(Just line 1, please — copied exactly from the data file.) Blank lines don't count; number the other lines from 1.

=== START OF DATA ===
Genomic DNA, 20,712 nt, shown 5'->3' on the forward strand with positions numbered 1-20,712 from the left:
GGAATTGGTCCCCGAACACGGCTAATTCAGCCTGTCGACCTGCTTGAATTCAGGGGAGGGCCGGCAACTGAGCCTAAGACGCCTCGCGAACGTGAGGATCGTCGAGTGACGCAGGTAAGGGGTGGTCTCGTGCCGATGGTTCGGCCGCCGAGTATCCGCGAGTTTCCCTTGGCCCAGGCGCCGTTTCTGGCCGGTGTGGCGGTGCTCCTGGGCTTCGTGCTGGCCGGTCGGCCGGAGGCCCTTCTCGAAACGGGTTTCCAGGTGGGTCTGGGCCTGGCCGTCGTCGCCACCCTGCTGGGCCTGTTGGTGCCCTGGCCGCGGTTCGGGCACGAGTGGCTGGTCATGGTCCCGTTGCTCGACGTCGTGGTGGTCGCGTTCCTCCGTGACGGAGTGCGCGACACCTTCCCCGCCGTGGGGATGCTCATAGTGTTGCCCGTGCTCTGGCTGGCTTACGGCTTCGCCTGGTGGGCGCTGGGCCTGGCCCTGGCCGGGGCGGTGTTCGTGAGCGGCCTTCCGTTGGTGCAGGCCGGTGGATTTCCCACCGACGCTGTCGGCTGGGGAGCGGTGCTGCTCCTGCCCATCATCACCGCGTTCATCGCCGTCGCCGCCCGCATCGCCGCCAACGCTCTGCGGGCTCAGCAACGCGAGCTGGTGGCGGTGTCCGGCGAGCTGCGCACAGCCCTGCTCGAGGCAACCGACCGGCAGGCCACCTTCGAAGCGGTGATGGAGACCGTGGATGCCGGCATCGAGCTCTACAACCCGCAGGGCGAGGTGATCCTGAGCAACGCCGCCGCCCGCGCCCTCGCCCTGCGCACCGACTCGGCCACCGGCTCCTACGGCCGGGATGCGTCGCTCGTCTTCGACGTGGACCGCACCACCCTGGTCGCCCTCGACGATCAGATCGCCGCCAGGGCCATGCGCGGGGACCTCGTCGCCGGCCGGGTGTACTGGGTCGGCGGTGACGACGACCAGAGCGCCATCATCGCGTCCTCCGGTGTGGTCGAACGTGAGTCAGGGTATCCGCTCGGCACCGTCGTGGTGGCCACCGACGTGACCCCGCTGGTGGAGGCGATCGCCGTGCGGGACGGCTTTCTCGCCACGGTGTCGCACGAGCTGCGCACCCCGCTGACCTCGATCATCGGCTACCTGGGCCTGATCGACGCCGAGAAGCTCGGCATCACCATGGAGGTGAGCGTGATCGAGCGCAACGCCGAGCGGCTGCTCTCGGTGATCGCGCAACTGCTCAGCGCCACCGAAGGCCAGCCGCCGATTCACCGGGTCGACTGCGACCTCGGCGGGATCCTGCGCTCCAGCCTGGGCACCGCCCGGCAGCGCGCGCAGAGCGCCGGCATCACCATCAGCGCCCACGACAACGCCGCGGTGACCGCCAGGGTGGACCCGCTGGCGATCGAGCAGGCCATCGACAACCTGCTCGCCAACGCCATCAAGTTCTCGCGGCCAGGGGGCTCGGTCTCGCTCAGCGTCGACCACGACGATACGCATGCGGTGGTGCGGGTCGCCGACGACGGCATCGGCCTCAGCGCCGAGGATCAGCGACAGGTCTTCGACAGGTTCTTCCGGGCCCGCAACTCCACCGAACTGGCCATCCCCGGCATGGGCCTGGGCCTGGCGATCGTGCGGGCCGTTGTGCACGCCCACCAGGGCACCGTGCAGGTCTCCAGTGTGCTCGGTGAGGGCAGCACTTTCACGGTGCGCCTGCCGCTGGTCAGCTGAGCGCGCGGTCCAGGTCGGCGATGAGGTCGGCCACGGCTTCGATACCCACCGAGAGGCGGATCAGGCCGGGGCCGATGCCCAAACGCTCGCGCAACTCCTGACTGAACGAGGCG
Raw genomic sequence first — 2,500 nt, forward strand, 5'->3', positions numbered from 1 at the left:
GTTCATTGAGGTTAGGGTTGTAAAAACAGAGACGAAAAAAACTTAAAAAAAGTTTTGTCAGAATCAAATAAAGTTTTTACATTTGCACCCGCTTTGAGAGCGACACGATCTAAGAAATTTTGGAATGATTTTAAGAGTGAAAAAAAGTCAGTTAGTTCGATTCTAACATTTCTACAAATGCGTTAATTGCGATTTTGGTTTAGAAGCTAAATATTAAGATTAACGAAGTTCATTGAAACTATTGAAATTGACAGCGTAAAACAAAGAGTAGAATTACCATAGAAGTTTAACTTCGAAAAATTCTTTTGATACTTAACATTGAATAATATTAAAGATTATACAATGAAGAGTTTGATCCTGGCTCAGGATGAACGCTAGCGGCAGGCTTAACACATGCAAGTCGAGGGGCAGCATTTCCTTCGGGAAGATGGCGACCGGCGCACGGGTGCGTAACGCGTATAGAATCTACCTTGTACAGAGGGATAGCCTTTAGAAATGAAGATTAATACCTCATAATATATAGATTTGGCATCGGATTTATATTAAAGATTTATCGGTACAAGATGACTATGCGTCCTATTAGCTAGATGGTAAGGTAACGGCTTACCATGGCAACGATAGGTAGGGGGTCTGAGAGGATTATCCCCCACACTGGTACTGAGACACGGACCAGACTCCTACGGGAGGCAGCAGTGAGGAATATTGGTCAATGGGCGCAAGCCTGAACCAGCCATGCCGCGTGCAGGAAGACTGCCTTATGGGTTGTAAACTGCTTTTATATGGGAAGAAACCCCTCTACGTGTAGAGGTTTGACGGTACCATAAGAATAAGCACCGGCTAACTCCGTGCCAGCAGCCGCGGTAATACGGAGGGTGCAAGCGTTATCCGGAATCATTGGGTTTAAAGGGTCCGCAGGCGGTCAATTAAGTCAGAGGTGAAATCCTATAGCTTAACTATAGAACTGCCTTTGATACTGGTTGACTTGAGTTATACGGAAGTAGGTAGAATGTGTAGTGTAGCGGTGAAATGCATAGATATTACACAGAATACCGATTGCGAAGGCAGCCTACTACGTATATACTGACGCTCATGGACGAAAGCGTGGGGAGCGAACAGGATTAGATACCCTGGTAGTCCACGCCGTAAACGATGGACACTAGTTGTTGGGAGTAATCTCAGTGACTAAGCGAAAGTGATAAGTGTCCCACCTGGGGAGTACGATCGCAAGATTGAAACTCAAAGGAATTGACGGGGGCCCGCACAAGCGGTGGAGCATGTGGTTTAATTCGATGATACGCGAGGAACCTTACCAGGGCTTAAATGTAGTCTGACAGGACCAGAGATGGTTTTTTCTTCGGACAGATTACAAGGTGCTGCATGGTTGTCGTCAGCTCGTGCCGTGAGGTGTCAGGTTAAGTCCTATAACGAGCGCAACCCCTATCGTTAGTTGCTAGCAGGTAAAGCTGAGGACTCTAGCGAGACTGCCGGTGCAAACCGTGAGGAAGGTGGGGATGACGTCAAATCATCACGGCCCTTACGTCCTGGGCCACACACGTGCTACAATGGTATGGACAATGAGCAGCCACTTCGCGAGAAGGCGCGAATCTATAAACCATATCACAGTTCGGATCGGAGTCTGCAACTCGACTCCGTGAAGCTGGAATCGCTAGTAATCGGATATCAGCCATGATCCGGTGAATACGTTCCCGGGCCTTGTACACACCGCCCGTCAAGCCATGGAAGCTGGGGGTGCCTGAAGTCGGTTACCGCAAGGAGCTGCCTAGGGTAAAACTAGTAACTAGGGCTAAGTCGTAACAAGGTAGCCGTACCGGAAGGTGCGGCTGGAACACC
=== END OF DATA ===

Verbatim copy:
Genomic DNA, 20,712 nt, shown 5'->3' on the forward strand with positions numbered 1-20,712 from the left: